"Honestly, my phone is the center of everything I do. I lost my phone and I couldn't function for 10 days" – Vanisha, 22, The Love Network
ADDICTION THERAPY: CLINGING TO LOVE
71% of Youth Culture Uncovered respondents admitted that they 'would find it difficult to go about my day to day life without my phone’. 37% went so far as to agree that 'their phone is a part of who they are.'
It's no secret that in the last decade the smartphone has infiltrated near every aspect of our lives. Now, young people are beginning to understand why barriers need to be reinstalled. It's affecting how we feel, and how we relate to other REAL-LIFE, IN-THE-FLESH humans.
"I'm on my phone quite a lot and I think it does affect the mood - especially in groups of people - I know when I was away last week - there was no signal in Georgia - you do a lot more talking - not only to your friends, but to the people you met over there as well. You actually talk more as opposed to being on your phone, staring, looking at the same thing the person 2 foot away is looking at" – Ciaran, 28, The Love Network
Young people increasingly want to spend their time 'well', which for many breaking the bond with their phone, whether that means deleting apps, charging their phone outside of their bedroom, or even enforcing a phone curfew. 42% of respondents in Youth Culture Uncovered admitted that they had tried and failed to spend less time on their phone. There is a clear desire among young people to de-screen, but they are finding it difficult. There is hope though!
MOBILE ALTERNATIVES: LOVE OUTSIDE THE PHONE
Nature, the long-time antidote to the hectic nature of modern times, has reemerged as the ultimate soother for young people seeking a break from digital infiltration. Now, people only spend about 5% of their time outside– this includes commuting to work. By comparison, we spend about 50% of our time in front of a screen – longer than we do sleeping.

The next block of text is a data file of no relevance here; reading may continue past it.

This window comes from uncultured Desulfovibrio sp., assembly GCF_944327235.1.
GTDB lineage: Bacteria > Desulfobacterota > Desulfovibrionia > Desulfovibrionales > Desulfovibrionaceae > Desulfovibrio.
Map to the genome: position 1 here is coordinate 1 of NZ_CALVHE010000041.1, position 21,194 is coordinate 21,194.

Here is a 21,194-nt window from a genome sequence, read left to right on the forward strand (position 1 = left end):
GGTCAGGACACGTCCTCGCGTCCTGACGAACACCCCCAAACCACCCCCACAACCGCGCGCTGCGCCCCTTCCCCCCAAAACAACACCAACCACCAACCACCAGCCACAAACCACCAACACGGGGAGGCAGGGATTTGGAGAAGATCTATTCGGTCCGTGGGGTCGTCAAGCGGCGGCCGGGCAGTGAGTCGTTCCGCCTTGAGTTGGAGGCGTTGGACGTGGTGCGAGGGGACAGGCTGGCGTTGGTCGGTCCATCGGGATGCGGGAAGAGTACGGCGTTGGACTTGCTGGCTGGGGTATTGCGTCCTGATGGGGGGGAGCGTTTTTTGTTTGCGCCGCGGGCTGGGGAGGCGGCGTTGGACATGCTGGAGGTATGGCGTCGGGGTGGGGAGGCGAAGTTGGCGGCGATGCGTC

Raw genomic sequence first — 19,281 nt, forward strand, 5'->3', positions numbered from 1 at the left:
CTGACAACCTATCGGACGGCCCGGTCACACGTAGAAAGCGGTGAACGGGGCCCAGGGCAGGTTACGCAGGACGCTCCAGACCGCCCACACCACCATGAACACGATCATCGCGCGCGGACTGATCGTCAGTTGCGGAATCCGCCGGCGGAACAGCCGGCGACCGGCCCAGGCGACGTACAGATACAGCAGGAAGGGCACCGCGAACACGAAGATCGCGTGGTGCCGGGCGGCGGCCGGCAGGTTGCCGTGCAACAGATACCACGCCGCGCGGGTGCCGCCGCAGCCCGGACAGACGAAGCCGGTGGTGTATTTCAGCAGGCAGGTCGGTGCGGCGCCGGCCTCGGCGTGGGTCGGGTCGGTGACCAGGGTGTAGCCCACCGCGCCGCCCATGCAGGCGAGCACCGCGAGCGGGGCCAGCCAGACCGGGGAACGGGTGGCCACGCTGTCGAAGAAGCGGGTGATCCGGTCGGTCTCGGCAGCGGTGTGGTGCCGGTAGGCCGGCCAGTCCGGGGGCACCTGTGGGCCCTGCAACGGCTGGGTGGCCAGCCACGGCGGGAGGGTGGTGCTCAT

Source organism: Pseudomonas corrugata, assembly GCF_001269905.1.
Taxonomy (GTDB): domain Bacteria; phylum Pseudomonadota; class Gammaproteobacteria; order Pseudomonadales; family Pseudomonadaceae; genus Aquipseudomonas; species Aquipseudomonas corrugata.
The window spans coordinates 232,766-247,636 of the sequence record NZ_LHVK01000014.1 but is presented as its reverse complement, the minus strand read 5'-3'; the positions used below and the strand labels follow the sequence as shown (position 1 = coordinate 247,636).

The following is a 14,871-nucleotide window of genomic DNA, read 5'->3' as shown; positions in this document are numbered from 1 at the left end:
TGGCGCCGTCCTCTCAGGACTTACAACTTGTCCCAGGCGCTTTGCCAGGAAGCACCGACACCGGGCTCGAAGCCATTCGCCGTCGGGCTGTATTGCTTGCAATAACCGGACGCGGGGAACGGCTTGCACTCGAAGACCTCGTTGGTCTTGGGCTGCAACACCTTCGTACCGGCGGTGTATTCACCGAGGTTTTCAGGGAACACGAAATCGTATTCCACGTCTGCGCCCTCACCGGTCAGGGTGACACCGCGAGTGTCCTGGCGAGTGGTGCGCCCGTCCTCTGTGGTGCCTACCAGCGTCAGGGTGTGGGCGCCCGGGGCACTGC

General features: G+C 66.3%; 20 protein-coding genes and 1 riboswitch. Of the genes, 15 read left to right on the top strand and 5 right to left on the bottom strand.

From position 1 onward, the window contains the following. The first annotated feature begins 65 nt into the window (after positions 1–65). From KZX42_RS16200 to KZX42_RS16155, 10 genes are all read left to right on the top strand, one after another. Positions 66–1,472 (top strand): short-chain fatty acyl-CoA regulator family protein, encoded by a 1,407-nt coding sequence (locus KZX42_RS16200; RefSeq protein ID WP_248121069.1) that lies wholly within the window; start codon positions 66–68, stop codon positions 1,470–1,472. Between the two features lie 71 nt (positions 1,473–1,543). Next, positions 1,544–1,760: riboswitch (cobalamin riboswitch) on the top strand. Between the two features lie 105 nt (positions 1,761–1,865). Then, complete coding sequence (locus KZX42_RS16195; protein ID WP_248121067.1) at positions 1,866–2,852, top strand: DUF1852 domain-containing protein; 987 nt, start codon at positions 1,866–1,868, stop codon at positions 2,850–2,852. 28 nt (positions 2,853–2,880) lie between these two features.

As a result, young people are consciously refocusing on themselves and seeking therapeutic calm away from screens, in nature;
"In terms of mental health, yeah definitely, try and go out for walks and get out and see things - fresh air - and not just sit at the computer all day - although it can be very difficult - for one, like I must go for a walk, otherwise I'll be in the house for like 18 hours and I've been staring at the screen" – Aurora, 24, The Love Network
- Though young people can easily be accessed through their phones, there is an opportunity to deliver a value exchange that enable off-screen time and experiences that go back to nature and more physical forms of existence. Facilitate switch offs, escape to nature and breathe.
In 2014, Ofcom released a study that claimed that 16-24 year olds were squeezing 14 hours and 7 minutes of media consumption, into each day...